Environmental requirements and physical attributes

In each of these biotope complexes, a particular set of environmental (physico-chemical) conditions create the biological communities on which, in turn, are dependent populations of predators. The dominant factors, termed the ‘environmental master factors’, can be summarised as: temperature, light, salinity, situation (including stability, exposure to air and desiccation and, by extension, depth regime), oxygen content, nutrients, currents (wind-driven, freshwater-driven and residual) and tides, and the nature of the bottom substratum (formation type adapted from Jones, 1950 and Erwin, 1983).

Each of these environmental master factors is important in providing the conditions and niches within which the biota can develop. The primary physical features of the hydrographic regime (tides, waves, residual currents) together with the underlying physiography and geology will create the conditions for a given type of substratum to develop. Once the sediment type has been established, it will create conditions for colonisation by organisms. If the integrity and health of the sediment is maintained then the biological colonisation will also be created and maintained. Hence it is highly important to have a good understanding of the environmental and other physical features in order to understand and interpret the features of the biota.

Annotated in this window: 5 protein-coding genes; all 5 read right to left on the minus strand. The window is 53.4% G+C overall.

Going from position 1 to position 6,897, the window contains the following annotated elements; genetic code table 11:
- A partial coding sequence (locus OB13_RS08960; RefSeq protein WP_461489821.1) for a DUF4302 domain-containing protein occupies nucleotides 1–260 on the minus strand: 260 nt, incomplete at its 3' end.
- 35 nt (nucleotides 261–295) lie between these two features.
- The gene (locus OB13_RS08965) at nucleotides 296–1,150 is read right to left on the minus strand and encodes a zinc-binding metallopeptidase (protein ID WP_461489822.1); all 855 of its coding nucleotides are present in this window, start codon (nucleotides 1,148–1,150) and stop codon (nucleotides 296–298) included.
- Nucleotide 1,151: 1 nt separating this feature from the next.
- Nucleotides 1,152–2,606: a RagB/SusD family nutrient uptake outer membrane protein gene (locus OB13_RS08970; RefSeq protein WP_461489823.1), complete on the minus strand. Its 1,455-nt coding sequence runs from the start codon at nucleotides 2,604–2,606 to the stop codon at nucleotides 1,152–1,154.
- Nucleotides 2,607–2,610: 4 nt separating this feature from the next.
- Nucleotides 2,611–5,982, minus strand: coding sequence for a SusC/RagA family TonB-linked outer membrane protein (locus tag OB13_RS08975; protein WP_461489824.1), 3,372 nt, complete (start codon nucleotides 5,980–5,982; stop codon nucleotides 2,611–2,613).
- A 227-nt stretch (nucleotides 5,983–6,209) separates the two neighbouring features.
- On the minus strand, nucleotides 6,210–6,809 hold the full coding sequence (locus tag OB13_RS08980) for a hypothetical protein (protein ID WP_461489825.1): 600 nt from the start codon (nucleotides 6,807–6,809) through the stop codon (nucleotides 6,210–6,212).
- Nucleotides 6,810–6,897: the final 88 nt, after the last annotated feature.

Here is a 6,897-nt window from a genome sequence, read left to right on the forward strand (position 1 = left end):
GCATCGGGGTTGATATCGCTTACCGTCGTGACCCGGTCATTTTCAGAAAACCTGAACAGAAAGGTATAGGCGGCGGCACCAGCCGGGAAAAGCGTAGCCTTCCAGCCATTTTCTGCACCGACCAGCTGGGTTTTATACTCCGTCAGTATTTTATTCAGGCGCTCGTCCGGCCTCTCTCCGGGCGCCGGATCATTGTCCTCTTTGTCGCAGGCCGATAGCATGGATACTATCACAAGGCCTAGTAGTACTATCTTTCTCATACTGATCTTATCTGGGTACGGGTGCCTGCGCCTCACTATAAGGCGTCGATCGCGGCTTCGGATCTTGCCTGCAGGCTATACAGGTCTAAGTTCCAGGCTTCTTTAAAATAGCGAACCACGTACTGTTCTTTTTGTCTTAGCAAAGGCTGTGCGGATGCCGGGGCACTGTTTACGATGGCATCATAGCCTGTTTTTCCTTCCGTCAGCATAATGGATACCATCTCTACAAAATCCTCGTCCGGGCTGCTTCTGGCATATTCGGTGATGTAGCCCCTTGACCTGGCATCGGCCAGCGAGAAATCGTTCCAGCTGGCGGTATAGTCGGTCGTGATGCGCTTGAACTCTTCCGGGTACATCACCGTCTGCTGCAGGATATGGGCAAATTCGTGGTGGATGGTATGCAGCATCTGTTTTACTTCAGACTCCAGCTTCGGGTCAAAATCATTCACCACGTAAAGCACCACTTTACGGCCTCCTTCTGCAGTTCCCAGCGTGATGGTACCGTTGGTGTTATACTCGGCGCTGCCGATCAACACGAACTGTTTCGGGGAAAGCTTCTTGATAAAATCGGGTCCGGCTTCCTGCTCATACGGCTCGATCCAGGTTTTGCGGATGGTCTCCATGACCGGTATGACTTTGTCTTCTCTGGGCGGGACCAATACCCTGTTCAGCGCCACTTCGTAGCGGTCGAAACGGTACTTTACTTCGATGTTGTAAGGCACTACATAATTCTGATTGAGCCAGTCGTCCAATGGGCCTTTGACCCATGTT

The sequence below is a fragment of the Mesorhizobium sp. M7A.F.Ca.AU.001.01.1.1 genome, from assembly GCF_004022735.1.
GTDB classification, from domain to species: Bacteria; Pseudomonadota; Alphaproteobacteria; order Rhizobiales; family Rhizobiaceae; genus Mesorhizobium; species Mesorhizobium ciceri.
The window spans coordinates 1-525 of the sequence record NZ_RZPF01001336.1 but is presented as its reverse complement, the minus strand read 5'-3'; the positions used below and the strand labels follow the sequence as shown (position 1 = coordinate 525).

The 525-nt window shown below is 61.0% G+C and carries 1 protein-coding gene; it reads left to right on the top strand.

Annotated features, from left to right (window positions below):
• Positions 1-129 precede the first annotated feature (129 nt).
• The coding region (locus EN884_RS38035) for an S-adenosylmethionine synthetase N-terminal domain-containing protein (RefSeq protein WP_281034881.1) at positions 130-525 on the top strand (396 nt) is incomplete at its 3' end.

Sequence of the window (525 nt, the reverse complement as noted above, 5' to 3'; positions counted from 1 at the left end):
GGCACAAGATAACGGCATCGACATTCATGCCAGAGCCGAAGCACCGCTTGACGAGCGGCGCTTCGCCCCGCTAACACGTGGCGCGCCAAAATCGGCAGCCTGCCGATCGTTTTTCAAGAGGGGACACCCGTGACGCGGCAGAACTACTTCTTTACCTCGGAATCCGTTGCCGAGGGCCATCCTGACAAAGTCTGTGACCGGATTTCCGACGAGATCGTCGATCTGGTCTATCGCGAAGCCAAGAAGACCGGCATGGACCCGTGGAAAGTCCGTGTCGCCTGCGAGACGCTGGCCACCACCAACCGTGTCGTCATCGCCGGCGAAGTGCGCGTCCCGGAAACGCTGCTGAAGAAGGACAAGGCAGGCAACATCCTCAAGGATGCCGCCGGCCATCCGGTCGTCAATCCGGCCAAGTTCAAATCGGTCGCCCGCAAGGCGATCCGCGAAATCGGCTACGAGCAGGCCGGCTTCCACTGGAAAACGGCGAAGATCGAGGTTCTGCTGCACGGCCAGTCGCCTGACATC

This chapter summarises the nature of the physical environment in which these biotope complexes exist and outlines the common and distinctive environmental attributes which are important in defining the characteristic features of that biotope complex. The sensitivity aspects of the gross physical determinants of climate, temperature and salinity are discussed elsewhere. The importance of climate and temperature regimes dictates the biogeographic zones (see Hiscock, 1998a) and has been used to determine large scale separation of assemblages (e.g. Glemarec, 1973). The more variable parameter freshwater inputs both within estuaries and over intertidal areas will create zonation.

Spatial Extent

Hydrophysical Regime

Vertical Elevation